Taro, is the Cold Prince and reluctant to ascend to his emperor duties. He is an inventor and would rather spend his days creating until he meets Mari. While I thought he was kind of interesting at first because we did spend quite some time in his head, as the plot progressed, I began to dislike him immensely. He appeared to have an obsession with Mari, often singling her out and over time because unlikeable.
Akira, is a half-human, half-yokai known as the Son of Nightmares. I disliked Akira at first because he was clingy and a mess but as his character developed, I fell more in love with him. He was determined, loyal and smart. I was rooting for him towards the end.
Finally, we get to Hanako who is the famed Weapons Master and Akira’s mentor. She leads the yokai resistance and is as quirky as the yokai she surrounds herself with. She’s one of my favourite characters and did I mention, she’s a queer princess?
Much as I was glued to Empress of All Seasons and I woke up tired and bleary for work because I just had to finish it, it is not without its faults.
The ending was incredibly rushed with too many things happening at the same time and an ending that made me cringe, roll my eyes and sigh with exasperation. I didn’t have any time to digest what was happening before it jumped to the next action point. At times, it read a lot like how I would picture an anime playing out with loads of action streaks and wild punches.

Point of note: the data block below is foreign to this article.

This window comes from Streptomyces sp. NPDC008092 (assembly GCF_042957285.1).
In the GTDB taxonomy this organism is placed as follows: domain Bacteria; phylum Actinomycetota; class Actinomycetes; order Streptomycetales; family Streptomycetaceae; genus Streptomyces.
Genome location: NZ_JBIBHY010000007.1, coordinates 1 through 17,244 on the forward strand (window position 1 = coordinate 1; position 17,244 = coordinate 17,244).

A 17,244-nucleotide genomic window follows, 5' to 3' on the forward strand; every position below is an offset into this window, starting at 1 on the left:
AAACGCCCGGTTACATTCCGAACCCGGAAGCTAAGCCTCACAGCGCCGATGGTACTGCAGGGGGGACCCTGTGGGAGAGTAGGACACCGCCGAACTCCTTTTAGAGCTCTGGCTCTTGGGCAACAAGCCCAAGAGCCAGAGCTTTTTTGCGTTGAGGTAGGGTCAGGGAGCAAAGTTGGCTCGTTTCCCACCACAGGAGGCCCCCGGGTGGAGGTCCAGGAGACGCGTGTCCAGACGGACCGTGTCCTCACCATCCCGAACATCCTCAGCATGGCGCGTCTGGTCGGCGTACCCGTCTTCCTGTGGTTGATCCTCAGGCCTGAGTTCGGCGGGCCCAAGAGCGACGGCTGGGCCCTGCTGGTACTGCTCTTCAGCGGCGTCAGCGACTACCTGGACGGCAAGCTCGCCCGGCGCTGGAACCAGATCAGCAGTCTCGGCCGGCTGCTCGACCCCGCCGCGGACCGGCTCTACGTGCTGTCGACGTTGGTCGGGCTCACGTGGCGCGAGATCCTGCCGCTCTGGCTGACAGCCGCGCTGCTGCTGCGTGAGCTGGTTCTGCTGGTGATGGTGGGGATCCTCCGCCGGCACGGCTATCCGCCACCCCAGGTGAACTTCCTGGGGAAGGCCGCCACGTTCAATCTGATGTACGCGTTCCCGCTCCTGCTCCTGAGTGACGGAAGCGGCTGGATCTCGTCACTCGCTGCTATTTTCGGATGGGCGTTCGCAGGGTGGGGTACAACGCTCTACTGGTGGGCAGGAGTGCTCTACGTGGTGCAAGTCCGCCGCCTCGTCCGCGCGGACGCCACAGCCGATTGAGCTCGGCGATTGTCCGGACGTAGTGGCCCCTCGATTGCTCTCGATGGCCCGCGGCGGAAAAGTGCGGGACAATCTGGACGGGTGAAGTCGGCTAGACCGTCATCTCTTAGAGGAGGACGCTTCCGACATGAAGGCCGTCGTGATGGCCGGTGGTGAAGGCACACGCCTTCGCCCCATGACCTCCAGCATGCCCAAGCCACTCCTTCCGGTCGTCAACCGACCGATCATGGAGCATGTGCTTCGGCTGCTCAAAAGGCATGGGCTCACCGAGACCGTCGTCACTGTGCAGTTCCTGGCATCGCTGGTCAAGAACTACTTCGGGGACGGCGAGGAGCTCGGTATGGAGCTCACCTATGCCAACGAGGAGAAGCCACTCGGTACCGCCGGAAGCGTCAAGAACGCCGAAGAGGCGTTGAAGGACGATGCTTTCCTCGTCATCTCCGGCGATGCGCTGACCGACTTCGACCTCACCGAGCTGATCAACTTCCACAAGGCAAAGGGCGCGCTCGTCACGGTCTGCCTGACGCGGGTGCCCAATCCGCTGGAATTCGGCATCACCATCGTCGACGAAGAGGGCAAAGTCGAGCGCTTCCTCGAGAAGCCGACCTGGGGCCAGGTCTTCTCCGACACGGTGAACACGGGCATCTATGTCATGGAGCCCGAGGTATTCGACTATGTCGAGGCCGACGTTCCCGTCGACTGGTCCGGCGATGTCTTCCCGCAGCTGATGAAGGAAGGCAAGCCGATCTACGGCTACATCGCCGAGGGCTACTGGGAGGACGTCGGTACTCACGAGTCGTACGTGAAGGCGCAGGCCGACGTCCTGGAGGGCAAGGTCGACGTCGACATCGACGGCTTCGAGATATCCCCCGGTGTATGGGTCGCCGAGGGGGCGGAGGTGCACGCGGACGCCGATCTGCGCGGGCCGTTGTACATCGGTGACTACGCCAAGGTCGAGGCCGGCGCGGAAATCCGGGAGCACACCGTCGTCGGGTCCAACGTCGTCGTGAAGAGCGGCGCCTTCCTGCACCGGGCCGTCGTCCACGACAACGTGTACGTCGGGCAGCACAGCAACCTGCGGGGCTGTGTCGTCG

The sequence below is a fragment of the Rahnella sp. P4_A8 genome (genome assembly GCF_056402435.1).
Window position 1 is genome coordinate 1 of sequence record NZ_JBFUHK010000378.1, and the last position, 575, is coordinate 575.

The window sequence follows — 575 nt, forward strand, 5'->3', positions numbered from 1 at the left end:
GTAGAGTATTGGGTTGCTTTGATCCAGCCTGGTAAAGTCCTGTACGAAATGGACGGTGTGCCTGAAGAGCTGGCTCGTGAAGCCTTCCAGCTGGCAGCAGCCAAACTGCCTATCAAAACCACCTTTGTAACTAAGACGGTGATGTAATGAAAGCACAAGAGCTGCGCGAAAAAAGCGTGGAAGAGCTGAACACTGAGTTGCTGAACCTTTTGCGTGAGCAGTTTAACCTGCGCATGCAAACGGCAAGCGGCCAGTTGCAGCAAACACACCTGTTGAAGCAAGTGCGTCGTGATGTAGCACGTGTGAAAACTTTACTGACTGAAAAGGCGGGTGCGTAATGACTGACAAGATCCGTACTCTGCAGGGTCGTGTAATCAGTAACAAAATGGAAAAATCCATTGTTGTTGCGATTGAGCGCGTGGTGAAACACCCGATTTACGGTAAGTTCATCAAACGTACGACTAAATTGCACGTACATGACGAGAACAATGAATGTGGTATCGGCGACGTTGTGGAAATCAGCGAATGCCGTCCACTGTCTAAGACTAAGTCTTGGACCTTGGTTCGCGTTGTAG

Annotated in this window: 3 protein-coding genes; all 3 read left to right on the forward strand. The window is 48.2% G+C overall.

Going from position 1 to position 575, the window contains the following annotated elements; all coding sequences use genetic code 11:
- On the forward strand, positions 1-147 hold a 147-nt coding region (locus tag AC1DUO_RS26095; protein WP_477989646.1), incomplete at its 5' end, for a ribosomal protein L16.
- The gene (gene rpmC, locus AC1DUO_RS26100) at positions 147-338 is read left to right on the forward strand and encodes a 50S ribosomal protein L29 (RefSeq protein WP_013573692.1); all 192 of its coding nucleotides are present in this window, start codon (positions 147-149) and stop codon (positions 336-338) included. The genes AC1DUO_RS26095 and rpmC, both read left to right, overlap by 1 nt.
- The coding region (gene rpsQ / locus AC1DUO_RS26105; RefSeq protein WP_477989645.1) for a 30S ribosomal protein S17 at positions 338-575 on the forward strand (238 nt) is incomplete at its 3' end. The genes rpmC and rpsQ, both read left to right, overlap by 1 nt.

Another thing that irked me was the insta-love. At heart, Empress of All Seasons’ message is that you don’t need a boy to love you, you don’t need the romance because you’re a fucking queen! But that doesn’t mean the book didn’t try to squeeze in an attempt at a relationship, although because it was such insta-love, it felt extremely forced and unbelievable.
Now, I’m sure you pop culture enthusiasts have heard of the “Bury Your Gay” trope. So, if you’re reading Empress of All Seasons, do take it with a pinch of salt. The only openly lesbian character in the book has her love interest (it is implied that the love was unrequired) killed off. I’m more straight than I am bi but, I’m tired of seeing f/f couples in fantasy or science-fiction YA books die. Furthermore, the Animal Woman clan is an entire clan of women, fair enough. But the entire time I was reading it, I was hoping that at least one of them was a lesbian because come on!
What truly sets the Empress of All Seasons apart is the immensely beautiful worldbuilding. I loved how much mythology and culture is weaved into the plot. We don’t get just one yokai, we learn about so many others from oni, yuki-onna, kirin, kappa and even a half-human, half-yokai among many others which I thought was really great because it wasn’t a half-hearted attempt to be unique!
Empress of All Seasons is also told with interludes of the gods’ lives that helped to tell the story of how and why; which is incredibly important in Asian culture as religions like Buddhism have many gods that govern our lives and each one has a unique story and influence on the way we do things.
Empress of All Seasons blew my expectations out of the water in both good and bad ways. Despite it being incredibly plot-driven, leading to weak character developments. The way it is written, I’m excited to see what more Emiko Jean has in store for us! Because I cannot believe that it is the end and I need to read more of her mastery. It’s truly a great read that you need to add to your shelf immediately.
Thank you to the publisher and the hosts of the tour for providing me with an ARC copy in exchange for an honest review. This review edition may differ from the final edition.